And once on the ground, Hoyt was engulfed by his children and their requests that he look at his son's loose tooth, that they go to the movies, that they start other Christmas activities almost immediately. In fact, Rick was concerned that his father's early return had actually jeopardized the surprise of one of his presents that was last seen unwrapped under the tree -- a situation his mother assured him had been remedied.

For Capt. Joshua Higgins and his wife, Jessica, this was their first deployment, and they were naturally disappointed that it was coinciding with the holidays when he left on Sept. 14. But when they found out, shortly before Thanksgiving that he was likely to be home in time for Christmas, they knew they had been blessed.

"It's so exciting. We didn't think he would come home until March -- that's what we were planning on," Mrs. Higgins said, with their 2-year-old daughter, Sagen, and 7-month-old son, Cannon, beside her. "This is his first Christmas and the first Christmas she understands. Naturally, we're just over the moon excited."

And the fact that their deployment was cut short over the Christmas holiday just made it all the much sweeter.

"This is the best Christmas present I could get," Higgins said. "We're going to have a good family Christmas."

Later in the day, another airman, TSgt. Carmine Reese said he and his wife, Brandy, were planning to turn his homecoming into "an extra Christmas surprise" for their children, Bradley, 6, and Cadence, 18 months.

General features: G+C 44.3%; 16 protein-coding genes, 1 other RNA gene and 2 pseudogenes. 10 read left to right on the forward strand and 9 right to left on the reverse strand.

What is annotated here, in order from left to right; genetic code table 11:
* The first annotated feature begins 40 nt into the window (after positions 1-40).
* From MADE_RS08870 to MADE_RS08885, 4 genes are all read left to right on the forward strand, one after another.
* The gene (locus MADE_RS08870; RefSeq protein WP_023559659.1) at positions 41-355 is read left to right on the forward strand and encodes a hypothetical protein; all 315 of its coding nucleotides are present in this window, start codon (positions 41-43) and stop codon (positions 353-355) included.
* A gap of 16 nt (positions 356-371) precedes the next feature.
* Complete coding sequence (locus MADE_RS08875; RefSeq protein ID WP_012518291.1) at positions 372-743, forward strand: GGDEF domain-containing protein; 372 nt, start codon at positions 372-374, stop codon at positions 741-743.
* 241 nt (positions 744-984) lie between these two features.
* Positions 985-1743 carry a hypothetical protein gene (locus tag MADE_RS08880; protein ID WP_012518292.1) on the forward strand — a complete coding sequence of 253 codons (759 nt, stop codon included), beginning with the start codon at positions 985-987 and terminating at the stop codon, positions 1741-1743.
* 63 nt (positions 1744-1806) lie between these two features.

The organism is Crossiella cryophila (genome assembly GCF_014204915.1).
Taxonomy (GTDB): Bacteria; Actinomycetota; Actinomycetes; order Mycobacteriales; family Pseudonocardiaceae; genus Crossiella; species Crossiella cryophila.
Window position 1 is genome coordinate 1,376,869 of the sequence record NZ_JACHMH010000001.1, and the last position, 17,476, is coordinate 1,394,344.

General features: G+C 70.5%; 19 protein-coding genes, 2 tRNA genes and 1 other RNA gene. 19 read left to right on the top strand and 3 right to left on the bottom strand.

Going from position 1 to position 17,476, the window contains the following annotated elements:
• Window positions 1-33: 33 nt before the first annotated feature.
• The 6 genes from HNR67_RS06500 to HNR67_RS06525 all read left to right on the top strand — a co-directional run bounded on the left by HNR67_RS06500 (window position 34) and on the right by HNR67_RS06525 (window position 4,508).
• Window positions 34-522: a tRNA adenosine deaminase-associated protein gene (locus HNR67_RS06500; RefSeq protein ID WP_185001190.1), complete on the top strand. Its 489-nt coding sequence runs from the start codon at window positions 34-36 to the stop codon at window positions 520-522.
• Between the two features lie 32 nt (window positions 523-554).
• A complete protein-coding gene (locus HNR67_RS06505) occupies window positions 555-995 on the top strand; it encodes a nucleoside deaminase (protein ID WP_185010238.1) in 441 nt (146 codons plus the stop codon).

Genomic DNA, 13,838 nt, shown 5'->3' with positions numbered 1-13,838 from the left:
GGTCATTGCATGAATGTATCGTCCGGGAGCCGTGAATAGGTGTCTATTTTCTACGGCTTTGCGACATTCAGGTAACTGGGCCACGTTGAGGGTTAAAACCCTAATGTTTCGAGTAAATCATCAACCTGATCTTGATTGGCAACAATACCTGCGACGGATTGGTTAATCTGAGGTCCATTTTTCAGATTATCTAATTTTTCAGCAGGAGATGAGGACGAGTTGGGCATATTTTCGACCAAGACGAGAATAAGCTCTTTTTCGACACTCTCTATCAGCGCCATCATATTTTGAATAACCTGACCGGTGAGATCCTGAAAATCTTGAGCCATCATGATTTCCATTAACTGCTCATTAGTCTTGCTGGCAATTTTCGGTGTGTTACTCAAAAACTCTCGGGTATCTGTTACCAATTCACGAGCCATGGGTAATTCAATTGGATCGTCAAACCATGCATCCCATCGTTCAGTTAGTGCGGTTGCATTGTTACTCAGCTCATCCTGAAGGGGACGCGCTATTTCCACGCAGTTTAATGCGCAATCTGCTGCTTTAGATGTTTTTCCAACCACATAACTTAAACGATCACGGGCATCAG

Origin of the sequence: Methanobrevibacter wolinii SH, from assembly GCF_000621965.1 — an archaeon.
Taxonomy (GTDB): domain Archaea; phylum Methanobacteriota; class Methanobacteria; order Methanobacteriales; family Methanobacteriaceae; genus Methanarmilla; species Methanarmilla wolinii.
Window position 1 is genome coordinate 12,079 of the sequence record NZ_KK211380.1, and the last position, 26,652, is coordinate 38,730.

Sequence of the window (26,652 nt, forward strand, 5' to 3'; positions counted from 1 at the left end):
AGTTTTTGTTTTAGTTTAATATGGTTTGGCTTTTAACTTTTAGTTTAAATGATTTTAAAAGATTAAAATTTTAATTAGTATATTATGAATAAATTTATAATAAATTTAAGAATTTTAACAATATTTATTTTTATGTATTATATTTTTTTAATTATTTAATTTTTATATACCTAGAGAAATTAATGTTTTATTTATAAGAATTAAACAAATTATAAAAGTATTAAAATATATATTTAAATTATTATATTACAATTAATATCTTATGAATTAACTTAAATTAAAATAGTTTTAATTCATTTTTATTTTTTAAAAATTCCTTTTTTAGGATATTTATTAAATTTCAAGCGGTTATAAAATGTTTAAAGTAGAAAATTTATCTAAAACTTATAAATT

Mrs. Reese explained that she'd left the children at a friend's house and was planning to go back first, and that when her husband knocked on the door, Bradley would be the one to answer, seeing his father for the first time in three months.

"We've got it all planned out," she said, laughing through her tears of joy as she and Reese clung to each other.

Waiting with one of the larger crowds Tuesday evening was Mary Cook, who was watching for her husband TSgt. Jackie Cook Jr. Waiting with her were their daughter, Cassidy, who was texting all her friends and extended family that her father was home, her son, Christopher, and her in-laws, Jackie and Brenda. She said they had talked to him on Monday, when they found out for sure he was coming home, and that he said he had met some other soldiers and Marines returning home while passing through Manas Air Base in Kyrgyzstan and that they had been celebrating ever since.

"I'm excited. He's excited. We're just so excited we can't hardly stand it," Mary said.